Fence post in solid bedrock on a slope.

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Old 07-13-13, 11:04 AM
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Fence post in solid bedrock on a slope.

I want to put a wooden fence post around my property. The problem I have is that the back half of my backyard is all bedrock and sloped about 30 degrees, maybe more. I want to be able to use wooden fence posts. I have been researching post anchors but none of them say how to deal with a sloped bedrock surface. How would I get the anchor level, and would I need to use anchoring grout underneath the anchor since it will not all be touching bedrock. I was thinking about putting an anchor in with anchor wedge bolt and using setting screws to get it level and then packing anchoring grout underneath it. But what type of fence post anchor would I need. The fence will be 6 feet high. Any body have any suggestions on what post anchors to use? or any suggestions on how I would do this?

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Old 07-13-13, 01:43 PM
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I have no experience with this situation so I'm just throwing out ideas.

I'd consider boring into the rock and inserting a pin. I don't think it needs to be anything fancy. Maybe even a piece of rebar just dropped in the hole. Then bore a hole in the bottom of your fence posts and slide them down over the pin. For added security you can grout or glue the pin into the rock but I imagine the weight of the fence would hold everything in place. But, drilling the hole vertically is the key but if you are off you could just beat the pin with a mallet until the part above ground is vertical.
 
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Old 07-13-13, 02:43 PM
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There is going to be an awful lot of force on the base attachment of a fence held with only one anchor-holding a bracket-holding a 4x4. Your anchors need to have some sort of flange on the bottom to spread the load out and provide multiple attachment points. It also will be fairly flimsy in terms of lateral strength if you build it in a straight line. If you build it in a zig zag fashion where every panel is offset somewhat to the next panel it might work. If you have ever installed handrails using the anchors you are talking about you would understand. The railing is terribly wobbly until you get to a corner and attach a run from another direction. Then it becomes rock solid (no pun intended).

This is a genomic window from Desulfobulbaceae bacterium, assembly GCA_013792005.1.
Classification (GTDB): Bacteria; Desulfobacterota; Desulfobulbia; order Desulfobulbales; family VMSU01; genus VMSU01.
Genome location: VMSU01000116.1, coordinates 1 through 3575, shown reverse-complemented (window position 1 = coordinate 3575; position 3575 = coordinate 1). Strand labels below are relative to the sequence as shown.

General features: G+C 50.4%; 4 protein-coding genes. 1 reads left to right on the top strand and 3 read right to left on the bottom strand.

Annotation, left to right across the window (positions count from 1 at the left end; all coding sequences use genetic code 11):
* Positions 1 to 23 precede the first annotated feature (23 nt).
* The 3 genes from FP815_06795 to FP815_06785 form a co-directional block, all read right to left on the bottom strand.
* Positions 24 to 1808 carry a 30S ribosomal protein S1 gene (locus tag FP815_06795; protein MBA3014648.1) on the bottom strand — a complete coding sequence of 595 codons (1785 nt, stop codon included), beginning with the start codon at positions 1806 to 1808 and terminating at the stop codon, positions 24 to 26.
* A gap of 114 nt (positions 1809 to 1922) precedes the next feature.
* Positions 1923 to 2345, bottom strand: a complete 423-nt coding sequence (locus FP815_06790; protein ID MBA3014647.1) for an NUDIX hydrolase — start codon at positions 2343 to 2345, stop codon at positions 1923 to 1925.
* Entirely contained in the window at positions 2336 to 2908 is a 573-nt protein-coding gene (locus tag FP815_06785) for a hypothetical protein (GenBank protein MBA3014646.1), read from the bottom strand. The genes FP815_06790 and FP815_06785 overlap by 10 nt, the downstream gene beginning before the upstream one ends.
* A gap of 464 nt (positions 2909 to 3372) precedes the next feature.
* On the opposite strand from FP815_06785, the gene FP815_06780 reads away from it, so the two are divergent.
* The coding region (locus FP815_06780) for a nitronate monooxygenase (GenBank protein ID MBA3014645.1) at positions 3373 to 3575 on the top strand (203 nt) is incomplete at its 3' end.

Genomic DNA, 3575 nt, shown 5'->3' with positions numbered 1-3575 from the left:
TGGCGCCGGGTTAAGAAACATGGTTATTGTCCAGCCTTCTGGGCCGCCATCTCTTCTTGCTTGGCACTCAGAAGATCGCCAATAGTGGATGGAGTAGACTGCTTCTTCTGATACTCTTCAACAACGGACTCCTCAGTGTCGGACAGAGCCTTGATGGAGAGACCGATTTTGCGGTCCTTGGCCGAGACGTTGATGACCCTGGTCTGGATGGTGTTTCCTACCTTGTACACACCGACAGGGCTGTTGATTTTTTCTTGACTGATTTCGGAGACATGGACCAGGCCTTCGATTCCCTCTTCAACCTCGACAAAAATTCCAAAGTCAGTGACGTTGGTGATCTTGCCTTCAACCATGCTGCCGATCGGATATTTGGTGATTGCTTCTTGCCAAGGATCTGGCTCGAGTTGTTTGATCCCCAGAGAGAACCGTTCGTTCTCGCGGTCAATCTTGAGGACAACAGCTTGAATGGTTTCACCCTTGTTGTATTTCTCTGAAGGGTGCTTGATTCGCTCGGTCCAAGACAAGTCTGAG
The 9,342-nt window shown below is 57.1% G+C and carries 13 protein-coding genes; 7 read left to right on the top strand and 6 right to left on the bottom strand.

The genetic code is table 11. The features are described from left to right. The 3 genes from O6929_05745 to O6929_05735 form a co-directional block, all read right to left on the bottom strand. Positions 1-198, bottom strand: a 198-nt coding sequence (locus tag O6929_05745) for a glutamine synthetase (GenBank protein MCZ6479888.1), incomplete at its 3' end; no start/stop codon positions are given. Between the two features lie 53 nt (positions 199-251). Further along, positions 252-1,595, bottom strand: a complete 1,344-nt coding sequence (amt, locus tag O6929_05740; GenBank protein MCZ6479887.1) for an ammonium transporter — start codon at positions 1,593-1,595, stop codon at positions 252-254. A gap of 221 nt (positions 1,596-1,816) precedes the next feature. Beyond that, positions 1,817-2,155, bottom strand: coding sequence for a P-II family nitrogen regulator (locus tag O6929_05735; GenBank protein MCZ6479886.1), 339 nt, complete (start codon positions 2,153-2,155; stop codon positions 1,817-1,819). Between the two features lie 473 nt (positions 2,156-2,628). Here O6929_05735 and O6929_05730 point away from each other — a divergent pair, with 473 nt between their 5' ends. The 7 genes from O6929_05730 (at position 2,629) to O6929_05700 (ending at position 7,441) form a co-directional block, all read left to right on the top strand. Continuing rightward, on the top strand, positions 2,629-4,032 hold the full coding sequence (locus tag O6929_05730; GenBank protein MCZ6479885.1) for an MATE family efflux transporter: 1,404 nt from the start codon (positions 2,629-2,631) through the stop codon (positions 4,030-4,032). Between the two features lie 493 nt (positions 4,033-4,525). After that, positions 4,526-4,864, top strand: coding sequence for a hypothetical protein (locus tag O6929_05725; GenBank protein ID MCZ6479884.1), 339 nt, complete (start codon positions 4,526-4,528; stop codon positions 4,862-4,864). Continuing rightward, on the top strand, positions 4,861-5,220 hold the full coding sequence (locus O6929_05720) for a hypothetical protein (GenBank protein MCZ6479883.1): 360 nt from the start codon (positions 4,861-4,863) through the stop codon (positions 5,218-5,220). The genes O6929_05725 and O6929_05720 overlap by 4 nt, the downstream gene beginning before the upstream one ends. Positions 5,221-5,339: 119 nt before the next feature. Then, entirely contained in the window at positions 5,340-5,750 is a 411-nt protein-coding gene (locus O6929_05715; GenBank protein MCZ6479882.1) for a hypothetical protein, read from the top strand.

The problem with the post brackets is they do not extend far enough up the sides of the 4x4 to control sway, and a single attachment point will not protect from sway either.
 
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Old 06-29-14, 09:11 AM
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I got around to building my fence a few weeks ago. I had 1/4 inch galvanized steel brackets made up with a 1" diameter, 1 foot long rod on the bottom. I drilled a 1 inch diameter hole into the rock and hammered these brackets into the hole and attached my 4X4 posts with lag bolts. I figured I would need something else to stabilize the fence. I drilled some holes 3 or 4 feet back from the fence into the rock and attached a plate with an anchor bolt and put a brace on the fence. The fence is solid. I was surprised how strong and sturdy it turned out. Here is a picture showing the fence. You can't see the braces on the back side of the fence. I think it turned out great.
 
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Old 06-29-14, 03:34 PM
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Nice job and thanks for the feedback. The braces will help with the strength of the fence. Lets see how it holds up over time. That is the true test. Cheers.
 
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Old 06-29-14, 05:38 PM
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Holy Crap! Thats in your back yard? I think you should open a skate park.
 
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Old 06-07-16, 01:23 PM
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Post My back yard is on bed rock

I have similar situation in my back yard. I tried to make hole using hammer drill but I could not go more than 1/2 inch down in rock. I must be doing something wrong. Also do I have to use concrete with the wood bracket at the bottom because it will elevate the fence clearance from the ground. My house is on top of the mountain so too much wind which I must consider.
 
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Old 06-07-16, 03:37 PM
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Nice fence job. I noticed that you are in Canada. Is the fence intended to keep out moose, wolves, bears or Trump?
 
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Old 06-08-16, 10:45 AM
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The fence is intended to keep out all of the above! LoL!
 
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Old 06-08-16, 03:13 PM
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Most likely you will need a bigger hammer drill. 3/4 or bigger.
 
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